We Observe, We Reflect, We Research: Data-Driven, Job-Embedded Science Professional Development with Early Head Start Teachers
The purpose of this action research was to understand how reflective, job-embedded early childhood science professional learning and development (PLD) impacted Early Head Start (EHS) teacher learning and their perceptions toward science with toddlers. Limited content knowledge and lack of formal preparation impact teachers’ understanding of developmentally appropriate science and their capacity to support children to develop science skills. In Arizona, limited availability of early childhood science coursework and no science-related PLD for toddler teachers showed the need for this project. Four literature themes were reviewed: teacher as researcher, how people learn, reflective PLD, and how young children develop scientific thinking skills.
The participants were nine EHS teachers who worked at the same Head Start program in five different classrooms in Arizona. The innovation included early childhood science workshops, collaboration and reflecting meetings (CPRM), and electronic correspondence. These were job-embedded, meaning they related to the teachers’ day-to-day work with toddlers. Qualitative data were collected through CPRM transcripts, pre/post-project interviews, and researcher journal entries. Data were analyzed using constant comparative method and grounded theory through open, focused, and selective coding.
Results showed that teachers learned about their pedagogy and the capacities of toddlers in their classrooms. Through reflective PLD meetings, teachers developed an understanding of toddlers’ abilities to engage with science. Teachers acquired and implemented teacher research skills and utilized the study of documentation to better understand children’s interests and abilities. They recognized the role of the teacher to provide open-ended materials and time. Moreover, teachers improved their comfort with science and enhanced their observational skills. The teachers then saw their role in supporting science as more active. The researcher concluded that the project helped address the problem of practice. Future research should consider job-embedded PLD as an important approach to supporting data-driven instructional practices and reflection about children’s capabilities and competencies.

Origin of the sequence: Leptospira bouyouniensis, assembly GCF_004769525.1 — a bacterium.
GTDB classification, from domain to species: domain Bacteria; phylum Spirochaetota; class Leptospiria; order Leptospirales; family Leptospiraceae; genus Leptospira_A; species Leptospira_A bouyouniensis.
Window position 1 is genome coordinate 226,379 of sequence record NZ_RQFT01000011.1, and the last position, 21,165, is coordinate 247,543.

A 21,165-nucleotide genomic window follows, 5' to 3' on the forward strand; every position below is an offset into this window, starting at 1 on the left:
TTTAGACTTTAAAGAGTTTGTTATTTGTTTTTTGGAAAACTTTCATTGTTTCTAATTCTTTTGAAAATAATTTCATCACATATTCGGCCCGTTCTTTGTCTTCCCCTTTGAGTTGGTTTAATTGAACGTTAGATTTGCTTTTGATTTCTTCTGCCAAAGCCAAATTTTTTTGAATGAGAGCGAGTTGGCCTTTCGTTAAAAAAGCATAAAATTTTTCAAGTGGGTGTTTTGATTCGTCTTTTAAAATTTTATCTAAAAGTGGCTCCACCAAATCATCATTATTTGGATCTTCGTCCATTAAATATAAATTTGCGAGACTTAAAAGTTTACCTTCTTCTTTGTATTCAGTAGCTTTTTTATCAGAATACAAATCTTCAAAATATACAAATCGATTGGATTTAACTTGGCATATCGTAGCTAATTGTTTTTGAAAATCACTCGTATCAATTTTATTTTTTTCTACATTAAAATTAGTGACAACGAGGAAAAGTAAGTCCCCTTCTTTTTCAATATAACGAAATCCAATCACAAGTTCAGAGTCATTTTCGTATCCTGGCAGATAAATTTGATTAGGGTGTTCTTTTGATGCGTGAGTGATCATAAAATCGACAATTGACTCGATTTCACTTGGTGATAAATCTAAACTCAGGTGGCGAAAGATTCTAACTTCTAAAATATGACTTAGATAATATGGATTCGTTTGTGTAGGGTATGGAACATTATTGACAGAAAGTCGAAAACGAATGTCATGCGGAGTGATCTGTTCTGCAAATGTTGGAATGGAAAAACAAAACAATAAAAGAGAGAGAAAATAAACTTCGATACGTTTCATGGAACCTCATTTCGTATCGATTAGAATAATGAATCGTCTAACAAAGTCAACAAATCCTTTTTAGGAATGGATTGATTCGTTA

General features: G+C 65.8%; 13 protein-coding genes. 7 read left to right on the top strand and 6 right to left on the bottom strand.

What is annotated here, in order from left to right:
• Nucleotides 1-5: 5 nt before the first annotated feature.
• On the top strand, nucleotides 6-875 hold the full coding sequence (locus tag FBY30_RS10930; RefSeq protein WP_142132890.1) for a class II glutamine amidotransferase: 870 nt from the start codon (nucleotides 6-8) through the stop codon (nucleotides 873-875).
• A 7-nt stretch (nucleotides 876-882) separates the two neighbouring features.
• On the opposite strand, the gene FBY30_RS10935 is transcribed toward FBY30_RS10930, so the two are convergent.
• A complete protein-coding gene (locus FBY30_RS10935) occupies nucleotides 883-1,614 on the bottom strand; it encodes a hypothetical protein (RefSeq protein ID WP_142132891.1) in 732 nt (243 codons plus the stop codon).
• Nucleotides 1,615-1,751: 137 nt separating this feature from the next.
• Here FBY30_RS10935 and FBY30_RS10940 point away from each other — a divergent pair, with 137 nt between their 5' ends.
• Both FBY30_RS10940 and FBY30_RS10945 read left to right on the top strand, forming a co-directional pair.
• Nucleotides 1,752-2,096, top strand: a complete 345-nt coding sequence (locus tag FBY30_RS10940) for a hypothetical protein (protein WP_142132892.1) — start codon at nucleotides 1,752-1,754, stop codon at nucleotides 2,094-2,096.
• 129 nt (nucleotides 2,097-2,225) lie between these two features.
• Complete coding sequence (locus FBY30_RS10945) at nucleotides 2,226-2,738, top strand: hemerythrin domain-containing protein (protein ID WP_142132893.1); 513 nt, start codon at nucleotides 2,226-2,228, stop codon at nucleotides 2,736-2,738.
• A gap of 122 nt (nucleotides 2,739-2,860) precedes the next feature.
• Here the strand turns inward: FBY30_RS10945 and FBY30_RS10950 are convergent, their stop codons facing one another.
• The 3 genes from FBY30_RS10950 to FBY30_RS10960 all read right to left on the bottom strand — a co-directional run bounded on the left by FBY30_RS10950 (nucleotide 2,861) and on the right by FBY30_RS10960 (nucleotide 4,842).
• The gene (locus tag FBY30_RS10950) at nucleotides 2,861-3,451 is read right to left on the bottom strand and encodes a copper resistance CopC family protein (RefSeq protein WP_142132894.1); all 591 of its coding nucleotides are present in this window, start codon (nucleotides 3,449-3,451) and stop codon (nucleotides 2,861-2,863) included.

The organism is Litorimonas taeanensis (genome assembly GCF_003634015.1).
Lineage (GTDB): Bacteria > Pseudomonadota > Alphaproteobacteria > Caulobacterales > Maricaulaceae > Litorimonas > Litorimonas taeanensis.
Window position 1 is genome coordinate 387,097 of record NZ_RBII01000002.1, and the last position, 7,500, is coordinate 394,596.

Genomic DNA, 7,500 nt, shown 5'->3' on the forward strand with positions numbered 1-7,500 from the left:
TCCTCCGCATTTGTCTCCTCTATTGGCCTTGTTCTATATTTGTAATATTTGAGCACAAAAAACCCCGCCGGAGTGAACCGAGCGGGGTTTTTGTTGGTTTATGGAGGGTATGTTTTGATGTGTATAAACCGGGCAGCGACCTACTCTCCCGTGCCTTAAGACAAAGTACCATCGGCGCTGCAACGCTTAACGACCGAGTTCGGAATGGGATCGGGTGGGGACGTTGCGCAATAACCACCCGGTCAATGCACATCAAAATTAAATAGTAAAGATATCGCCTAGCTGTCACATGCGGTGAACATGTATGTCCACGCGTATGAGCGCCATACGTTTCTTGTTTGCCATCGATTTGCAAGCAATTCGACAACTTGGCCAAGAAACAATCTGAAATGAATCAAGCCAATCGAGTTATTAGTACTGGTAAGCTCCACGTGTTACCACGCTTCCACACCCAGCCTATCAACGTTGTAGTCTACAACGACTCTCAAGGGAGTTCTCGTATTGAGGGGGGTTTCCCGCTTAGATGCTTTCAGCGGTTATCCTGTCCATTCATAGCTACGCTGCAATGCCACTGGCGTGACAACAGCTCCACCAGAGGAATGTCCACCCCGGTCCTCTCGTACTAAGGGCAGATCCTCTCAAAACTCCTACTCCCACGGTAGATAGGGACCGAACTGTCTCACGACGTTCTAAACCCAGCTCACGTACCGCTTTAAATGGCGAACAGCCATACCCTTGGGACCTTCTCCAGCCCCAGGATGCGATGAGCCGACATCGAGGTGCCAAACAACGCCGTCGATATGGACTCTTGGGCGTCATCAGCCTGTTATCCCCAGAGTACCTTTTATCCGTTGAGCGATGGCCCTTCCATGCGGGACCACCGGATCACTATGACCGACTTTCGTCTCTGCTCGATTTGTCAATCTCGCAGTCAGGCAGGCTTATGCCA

Keywords: action research, Arizona Early Childhood Workforce Knowledge and Competencies, Arizona’s Infant and Toddler Developmental Guidelines (ITDG), documentation, early childhood science, Early Head Start (EHS), Head Start Early Learning Outcomes Framework (ELOF), inquiry, job-embedded, pedagogy, professional development (PD), reflective professional development, teacher as researcher, teacher research, toddler science